leaves us, and I appeal to your
love to your Sovereign Chief, to your
genuine aloha alii, as true Hawaiians,
that you will extend to me that love
and obedience which you so willingly
gave your King, to enable me to fulfill
justly, and wisely the duties of Govern
ment that are placed in my hands ; and
recognize in me a mother, as I shall look
upon you as my children. And I ask also
in behalf of my beloved consort, the same
love and obedience to accomplish the fulfil
ment of our joint trust. And I pray that
with hearts united and true, you will sup
port me in the performance of our duty to
our country, in the advancement of a com
mon welfare, and the maintenance of the
independence of our beloved land. This is
the desire I declare unto you God bless
The Departure of His Majesty.
The time of departure of tbe steamship " City of
Sydney " was fixed at G a.m.. Thursday morning.
While it was yet dark, at 5 a.m., we found the wharf
thronged with people, among whom were Ministers,
Nobles, and a representation from all ranks and
races in the capital. When the hour of 6 had
struck, it became known that the King would be on
board at half-past 6, and sharp on tbe minute His
Majesty arrived, the band struck up, and the peo
ple shouted, and as His Majesty passed up the gang
way, there sprang forth on both sides what seemed
like a fringe of outstretched bands seeking a last
touch of the hand of the departing Chief and Father.
The hawsers were cast loose, the great ship moved
on, tbe band pourth melodiously and tenderly, Home
Sweot Home ; a multitude of handkerchiefs on ship
and shore nattered in the air; and as the King was
seen by the rail aft with his handkerchief to his
eyes, many were pressed to weeping eyes oc shore,
as the great steamer moved grandly out to sea. with
the royal standard at the main, which the guns of
Punchbowl hailed with a royal roar.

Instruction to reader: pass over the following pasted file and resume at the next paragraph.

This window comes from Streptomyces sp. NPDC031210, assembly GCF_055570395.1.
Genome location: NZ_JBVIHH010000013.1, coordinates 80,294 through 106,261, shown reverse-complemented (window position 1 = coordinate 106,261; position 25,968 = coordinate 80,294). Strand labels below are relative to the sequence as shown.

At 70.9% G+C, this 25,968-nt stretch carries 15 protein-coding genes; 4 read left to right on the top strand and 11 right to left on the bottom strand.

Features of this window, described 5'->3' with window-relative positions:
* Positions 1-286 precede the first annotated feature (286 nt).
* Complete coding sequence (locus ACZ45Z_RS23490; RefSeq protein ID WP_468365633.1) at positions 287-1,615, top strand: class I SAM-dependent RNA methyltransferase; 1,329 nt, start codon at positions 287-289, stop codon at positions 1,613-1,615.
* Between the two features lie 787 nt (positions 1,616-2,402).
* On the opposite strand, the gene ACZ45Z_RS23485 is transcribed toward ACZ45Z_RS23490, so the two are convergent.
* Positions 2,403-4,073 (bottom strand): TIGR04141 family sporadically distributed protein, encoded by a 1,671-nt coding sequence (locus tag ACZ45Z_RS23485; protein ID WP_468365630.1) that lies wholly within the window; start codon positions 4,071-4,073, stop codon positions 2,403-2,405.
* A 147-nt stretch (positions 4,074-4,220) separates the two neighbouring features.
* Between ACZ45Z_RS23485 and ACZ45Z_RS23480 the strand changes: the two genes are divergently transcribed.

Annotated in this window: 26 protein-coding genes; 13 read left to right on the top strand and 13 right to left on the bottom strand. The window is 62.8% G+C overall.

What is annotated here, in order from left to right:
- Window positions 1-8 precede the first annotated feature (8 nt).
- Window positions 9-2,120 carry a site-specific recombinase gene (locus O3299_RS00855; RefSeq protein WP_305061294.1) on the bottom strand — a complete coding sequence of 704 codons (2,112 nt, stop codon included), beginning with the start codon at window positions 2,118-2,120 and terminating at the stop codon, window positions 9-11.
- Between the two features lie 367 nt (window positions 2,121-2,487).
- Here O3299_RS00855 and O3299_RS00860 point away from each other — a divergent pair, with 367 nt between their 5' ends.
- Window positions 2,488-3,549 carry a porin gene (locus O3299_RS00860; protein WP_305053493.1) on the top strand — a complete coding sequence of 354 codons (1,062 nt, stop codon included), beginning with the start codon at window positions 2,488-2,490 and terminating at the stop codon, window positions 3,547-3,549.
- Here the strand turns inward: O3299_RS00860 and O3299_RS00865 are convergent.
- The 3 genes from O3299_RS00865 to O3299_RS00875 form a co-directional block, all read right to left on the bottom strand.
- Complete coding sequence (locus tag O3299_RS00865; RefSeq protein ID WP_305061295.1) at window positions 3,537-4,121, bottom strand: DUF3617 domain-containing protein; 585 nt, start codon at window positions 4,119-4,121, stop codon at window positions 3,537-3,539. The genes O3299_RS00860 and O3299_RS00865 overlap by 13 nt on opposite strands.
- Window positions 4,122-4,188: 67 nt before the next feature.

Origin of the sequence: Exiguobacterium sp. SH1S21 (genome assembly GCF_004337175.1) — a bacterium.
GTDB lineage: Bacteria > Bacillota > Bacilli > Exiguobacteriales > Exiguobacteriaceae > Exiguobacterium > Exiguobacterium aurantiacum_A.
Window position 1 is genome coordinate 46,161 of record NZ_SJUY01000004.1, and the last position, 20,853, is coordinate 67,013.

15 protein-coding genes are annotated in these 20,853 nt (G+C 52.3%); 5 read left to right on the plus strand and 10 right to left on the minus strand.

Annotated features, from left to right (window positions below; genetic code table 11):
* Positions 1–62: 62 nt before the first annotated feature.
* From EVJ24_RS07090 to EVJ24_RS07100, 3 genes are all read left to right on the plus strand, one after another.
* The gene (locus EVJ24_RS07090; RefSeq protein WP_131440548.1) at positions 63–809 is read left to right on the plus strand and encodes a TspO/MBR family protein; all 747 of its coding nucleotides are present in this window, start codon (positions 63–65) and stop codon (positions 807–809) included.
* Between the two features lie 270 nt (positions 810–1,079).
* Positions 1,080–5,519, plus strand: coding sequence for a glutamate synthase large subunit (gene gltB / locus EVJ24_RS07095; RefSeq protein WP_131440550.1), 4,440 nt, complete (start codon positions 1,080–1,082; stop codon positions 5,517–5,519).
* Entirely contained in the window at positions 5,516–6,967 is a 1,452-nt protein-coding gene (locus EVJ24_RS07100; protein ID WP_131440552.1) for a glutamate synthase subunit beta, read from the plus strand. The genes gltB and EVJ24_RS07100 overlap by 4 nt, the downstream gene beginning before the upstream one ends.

We are amused at our brother Gazette's
serious discussion of the monarchical, poli
tical maxim, the "King can do no
wrong;" as an assertion of royal personal
impeccability. The maxim is a recognized
"legal fiction" that has nothing to do with
the question of the common lot of man to
err. "We are glad that our younger brother
so frankly confesses a sympathy with fellow
sinners; and we fully appreciate that he
would perfer, as he says, a Magdalen that
can do wrong, to a saint that is not so
NOTES OF THE WEEK.
' On the fourth nape will be found an impor
tant article on the subject of disinfectants.
TVWe learn that a portion of our soil, after
being subject to chemical analysis by a scientist of
the Coast, produces about 42 per cent. of
peroxide of iron. Perhaps we hav v;b.c the bosom
of our hills the steel rails that are to girdle and
gridiron every isle of our Archipelago.
St Andrews Guild. The monthly meeting of
this society was hi'ld on Thursday evuning. It
bad been previously arranged that thi3 should be
one of the occasional social evenings by which the
ordinary routine is nlivencd. After the usual
religious exercises, an hour was devoted to music
and to readings, after which tbe members supped
Music. The Baud wjll give a concert in Emma
Square this afternoon at four o'clock. The following
is tbe programme :
Oratarlo March David and Absalom...
Selection The Shadow
Quadrille Prince Methuaalah fffi
The P. M. S. S. City of Sydney arrived in